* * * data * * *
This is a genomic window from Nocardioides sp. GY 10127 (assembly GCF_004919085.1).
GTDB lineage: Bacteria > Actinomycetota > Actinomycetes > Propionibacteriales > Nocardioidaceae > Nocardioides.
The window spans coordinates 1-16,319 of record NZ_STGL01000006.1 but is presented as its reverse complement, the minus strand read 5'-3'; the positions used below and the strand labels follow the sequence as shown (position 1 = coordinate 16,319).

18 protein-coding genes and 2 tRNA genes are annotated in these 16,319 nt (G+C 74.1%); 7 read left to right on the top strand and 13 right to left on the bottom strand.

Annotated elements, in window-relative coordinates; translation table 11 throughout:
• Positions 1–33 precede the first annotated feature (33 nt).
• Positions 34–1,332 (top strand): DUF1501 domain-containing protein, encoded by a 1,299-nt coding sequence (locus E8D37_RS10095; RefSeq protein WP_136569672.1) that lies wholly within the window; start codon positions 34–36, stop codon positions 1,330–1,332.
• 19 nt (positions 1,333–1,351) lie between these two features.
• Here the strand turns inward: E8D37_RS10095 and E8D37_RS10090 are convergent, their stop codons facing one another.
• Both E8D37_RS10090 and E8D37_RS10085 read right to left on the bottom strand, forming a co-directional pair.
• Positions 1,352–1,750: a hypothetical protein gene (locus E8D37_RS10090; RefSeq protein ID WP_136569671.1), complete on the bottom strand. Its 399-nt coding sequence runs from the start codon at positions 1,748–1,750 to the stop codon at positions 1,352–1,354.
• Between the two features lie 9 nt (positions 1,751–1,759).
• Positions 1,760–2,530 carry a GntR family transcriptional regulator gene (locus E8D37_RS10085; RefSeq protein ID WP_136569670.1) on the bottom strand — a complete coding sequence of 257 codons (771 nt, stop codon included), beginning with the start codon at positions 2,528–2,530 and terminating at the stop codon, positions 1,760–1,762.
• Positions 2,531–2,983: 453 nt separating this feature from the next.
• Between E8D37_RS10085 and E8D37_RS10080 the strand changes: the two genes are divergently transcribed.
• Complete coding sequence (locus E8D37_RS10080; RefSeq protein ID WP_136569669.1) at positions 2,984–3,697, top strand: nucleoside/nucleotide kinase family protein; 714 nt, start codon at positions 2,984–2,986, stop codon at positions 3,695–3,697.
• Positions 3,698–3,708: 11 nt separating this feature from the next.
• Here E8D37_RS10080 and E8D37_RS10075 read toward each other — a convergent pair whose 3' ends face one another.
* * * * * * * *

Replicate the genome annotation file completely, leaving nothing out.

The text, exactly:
This is a genomic window from Nocardioides sp. GY 10127 (assembly GCF_004919085.1).
GTDB lineage: Bacteria > Actinomycetota > Actinomycetes > Propionibacteriales > Nocardioidaceae > Nocardioides.
The window spans coordinates 1-16,319 of record NZ_STGL01000006.1 but is presented as its reverse complement, the minus strand read 5'-3'; the positions used below and the strand labels follow the sequence as shown (position 1 = coordinate 16,319).

18 protein-coding genes and 2 tRNA genes are annotated in these 16,319 nt (G+C 74.1%); 7 read left to right on the top strand and 13 right to left on the bottom strand.

Annotated elements, in window-relative coordinates; translation table 11 throughout:
• Positions 1–33 precede the first annotated feature (33 nt).
• Positions 34–1,332 (top strand): DUF1501 domain-containing protein, encoded by a 1,299-nt coding sequence (locus E8D37_RS10095; RefSeq protein WP_136569672.1) that lies wholly within the window; start codon positions 34–36, stop codon positions 1,330–1,332.
• 19 nt (positions 1,333–1,351) lie between these two features.
• Here the strand turns inward: E8D37_RS10095 and E8D37_RS10090 are convergent, their stop codons facing one another.
• Both E8D37_RS10090 and E8D37_RS10085 read right to left on the bottom strand, forming a co-directional pair.
• Positions 1,352–1,750: a hypothetical protein gene (locus E8D37_RS10090; RefSeq protein ID WP_136569671.1), complete on the bottom strand. Its 399-nt coding sequence runs from the start codon at positions 1,748–1,750 to the stop codon at positions 1,352–1,354.
• Between the two features lie 9 nt (positions 1,751–1,759).
• Positions 1,760–2,530 carry a GntR family transcriptional regulator gene (locus E8D37_RS10085; RefSeq protein ID WP_136569670.1) on the bottom strand — a complete coding sequence of 257 codons (771 nt, stop codon included), beginning with the start codon at positions 2,528–2,530 and terminating at the stop codon, positions 1,760–1,762.
• Positions 2,531–2,983: 453 nt separating this feature from the next.
• Between E8D37_RS10085 and E8D37_RS10080 the strand changes: the two genes are divergently transcribed.
• Complete coding sequence (locus E8D37_RS10080; RefSeq protein ID WP_136569669.1) at positions 2,984–3,697, top strand: nucleoside/nucleotide kinase family protein; 714 nt, start codon at positions 2,984–2,986, stop codon at positions 3,695–3,697.
• Positions 3,698–3,708: 11 nt separating this feature from the next.
• Here E8D37_RS10080 and E8D37_RS10075 read toward each other — a convergent pair whose 3' ends face one another.